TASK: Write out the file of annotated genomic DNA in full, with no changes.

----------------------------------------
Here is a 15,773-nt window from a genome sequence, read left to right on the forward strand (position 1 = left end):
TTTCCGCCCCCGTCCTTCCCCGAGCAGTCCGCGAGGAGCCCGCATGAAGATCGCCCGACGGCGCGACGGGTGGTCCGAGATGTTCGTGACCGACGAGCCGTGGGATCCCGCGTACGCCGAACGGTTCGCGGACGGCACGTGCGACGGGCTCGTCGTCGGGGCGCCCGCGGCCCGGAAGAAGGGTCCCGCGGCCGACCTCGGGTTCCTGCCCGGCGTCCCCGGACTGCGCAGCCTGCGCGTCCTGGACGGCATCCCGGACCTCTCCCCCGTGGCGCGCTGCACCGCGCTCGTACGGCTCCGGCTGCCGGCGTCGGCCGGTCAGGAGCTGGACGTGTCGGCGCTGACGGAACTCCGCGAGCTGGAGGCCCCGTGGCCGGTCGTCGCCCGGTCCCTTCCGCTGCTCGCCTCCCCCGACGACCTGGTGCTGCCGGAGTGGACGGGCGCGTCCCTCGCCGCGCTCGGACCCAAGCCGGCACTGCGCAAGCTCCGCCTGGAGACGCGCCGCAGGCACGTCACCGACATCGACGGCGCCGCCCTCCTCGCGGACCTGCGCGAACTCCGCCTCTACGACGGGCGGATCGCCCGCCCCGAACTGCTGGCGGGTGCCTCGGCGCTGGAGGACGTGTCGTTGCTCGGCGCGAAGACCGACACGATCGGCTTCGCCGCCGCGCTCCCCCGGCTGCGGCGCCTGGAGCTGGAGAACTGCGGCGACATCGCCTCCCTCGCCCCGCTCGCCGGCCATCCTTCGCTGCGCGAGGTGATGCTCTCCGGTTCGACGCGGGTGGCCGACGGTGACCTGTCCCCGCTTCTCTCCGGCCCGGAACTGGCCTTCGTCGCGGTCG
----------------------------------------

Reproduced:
Here is a 15,773-nt window from a genome sequence, read left to right on the forward strand (position 1 = left end):
TTTCCGCCCCCGTCCTTCCCCGAGCAGTCCGCGAGGAGCCCGCATGAAGATCGCCCGACGGCGCGACGGGTGGTCCGAGATGTTCGTGACCGACGAGCCGTGGGATCCCGCGTACGCCGAACGGTTCGCGGACGGCACGTGCGACGGGCTCGTCGTCGGGGCGCCCGCGGCCCGGAAGAAGGGTCCCGCGGCCGACCTCGGGTTCCTGCCCGGCGTCCCCGGACTGCGCAGCCTGCGCGTCCTGGACGGCATCCCGGACCTCTCCCCCGTGGCGCGCTGCACCGCGCTCGTACGGCTCCGGCTGCCGGCGTCGGCCGGTCAGGAGCTGGACGTGTCGGCGCTGACGGAACTCCGCGAGCTGGAGGCCCCGTGGCCGGTCGTCGCCCGGTCCCTTCCGCTGCTCGCCTCCCCCGACGACCTGGTGCTGCCGGAGTGGACGGGCGCGTCCCTCGCCGCGCTCGGACCCAAGCCGGCACTGCGCAAGCTCCGCCTGGAGACGCGCCGCAGGCACGTCACCGACATCGACGGCGCCGCCCTCCTCGCGGACCTGCGCGAACTCCGCCTCTACGACGGGCGGATCGCCCGCCCCGAACTGCTGGCGGGTGCCTCGGCGCTGGAGGACGTGTCGTTGCTCGGCGCGAAGACCGACACGATCGGCTTCGCCGCCGCGCTCCCCCGGCTGCGGCGCCTGGAGCTGGAGAACTGCGGCGACATCGCCTCCCTCGCCCCGCTCGCCGGCCATCCTTCGCTGCGCGAGGTGATGCTCTCCGGTTCGACGCGGGTGGCCGACGGTGACCTGTCCCCGCTTCTCTCCGGCCCGGAACTGGCCTTCGTCGCGGTCG